We've just posted something new for sale on Stereophile's Recordings page. But this is not just any new CD release—it's a comprehensive 10-CD boxed set of Robert Silverman performing the 32 Beethoven Piano Sonatas, recorded by our very own John Atkinson. Cheapskates rejoice: the complete 10-disc set retails for a very reasonable $65, bringing the price of each CD in the box to a mere $6.50.
After three years in limbo, Threshold will make an official return to the audio market at the upcoming Consumer Electronics Show. The new company's initial emphasis will be on professional equipment with crossover appeal for audiophiles, according to Threshold's former national sales manager Chris English, a principal in the new venture. A name for the new company has yet to be decided.
Teresa Sterne, a pioneer in the production of classical music recordings and a visionary marketer of classical and ethnomusicological recordings, died December 10, 2000 of amyotrophic lateral sclerosis (Lou Gerhrig's disease). She was 73.
Although it first appeared as an infant technology more than 20 years ago, digital audio amplification may finally be coming of age. Recent months have seen announcements from several companies, including news of Apogee's DDX technology (see previous report) and Cirrus Logic who recently purchased their Pulse Width Modulation (PWM) digital amplification technology from B&W Loudspeakers (see previous report).
Record 10 CDs worth of music in one weekend? John Atkinson writes: "I blanched. This was an enormous task: 32 sonatas; 103 individual movements; more than 11 hours of music—11 hours, 26 minutes, and 25 seconds, as it turned out." How to record Canadian pianist Robert Silverman performing Ludwig van Beethoven's 32 Piano Sonatas in such a short time? JA explains the revolutionary process in detail.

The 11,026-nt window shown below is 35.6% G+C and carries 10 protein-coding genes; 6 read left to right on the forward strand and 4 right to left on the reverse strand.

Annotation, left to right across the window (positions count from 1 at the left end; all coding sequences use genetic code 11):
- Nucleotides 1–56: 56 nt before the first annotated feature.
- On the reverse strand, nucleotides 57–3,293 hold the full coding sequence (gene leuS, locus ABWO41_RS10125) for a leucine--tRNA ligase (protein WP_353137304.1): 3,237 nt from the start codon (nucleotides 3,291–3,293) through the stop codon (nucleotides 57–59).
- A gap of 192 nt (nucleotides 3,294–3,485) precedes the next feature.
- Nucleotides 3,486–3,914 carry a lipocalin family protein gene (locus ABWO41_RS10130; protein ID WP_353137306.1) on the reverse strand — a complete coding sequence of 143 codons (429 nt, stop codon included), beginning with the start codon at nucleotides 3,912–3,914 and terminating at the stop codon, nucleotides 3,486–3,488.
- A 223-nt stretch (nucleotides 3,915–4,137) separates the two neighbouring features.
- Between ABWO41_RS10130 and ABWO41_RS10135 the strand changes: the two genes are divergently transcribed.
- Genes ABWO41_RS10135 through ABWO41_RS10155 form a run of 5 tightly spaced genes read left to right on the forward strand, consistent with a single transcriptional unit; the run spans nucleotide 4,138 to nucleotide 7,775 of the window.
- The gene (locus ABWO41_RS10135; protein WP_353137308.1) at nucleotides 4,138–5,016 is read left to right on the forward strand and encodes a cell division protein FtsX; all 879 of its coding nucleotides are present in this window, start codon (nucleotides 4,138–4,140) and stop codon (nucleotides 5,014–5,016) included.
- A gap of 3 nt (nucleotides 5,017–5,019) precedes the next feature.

Many audiophiles—especially owners of Hales loudspeakers—have wondered whether or not the brand will be revived, in view of a recent announcement by Audio Video Research of Ann Arbor, Michigan that it has acquired the assets of Wadia Digital and plans to resume production and product development of the revered name. Wadia acquired Hales (two of whose products were still Stereophile "Recommended Components" as of October 2000) last year, just a few months before financial difficulties put Wadia into a nosedive from which it could not recover.
English manufacturer Monitor Audio has been around for just about as long as people have been putting "high-end" and "audio" together—they opened their doors in 1972. Back in the mid '80s, when I was a young and carefree (and impoverished) consumer of hi-fi reviews, I'd read about the gold-deposited metal tweeters that Mo Iqbal was concocting and think, "Man, that's some exotic, far-out stuff!"
One of the industry's nastier legal disputes is over. Boulder, CO-based Avalon Acoustics, Inc. has withdrawn a threatened "trade dress infringement" lawsuit against competitor Silverline Audio Technology, Inc. of Concord, CA, according to an Avalon press release circulated December 7. "Trade dress infringement" is a legalism referring to a competitor's use of a design that has become so closely associated in the public mind with a particular brand that it amounts to a virtual trademark.
According to a recent report released by the International Recording Media Association (IRMA), with the gradual introduction of players for the developing DVD-Audio format finally taking place, the software replication industry can expect an "accelerated growth rate" for DVD-A titles around the world in the next two years.
Briefly gone but not forgotten, Wadia Digital will return as a division of Audio Video Research, Inc. (AVR) of Ann Arbor, Michigan, a new company formed in December, 2000 by combining the assets of Wadia and Digital Imaging Corporation. Wadia products, including the 861 and 831 CD players and 27ix processor, will be shown at CES in January, 2001.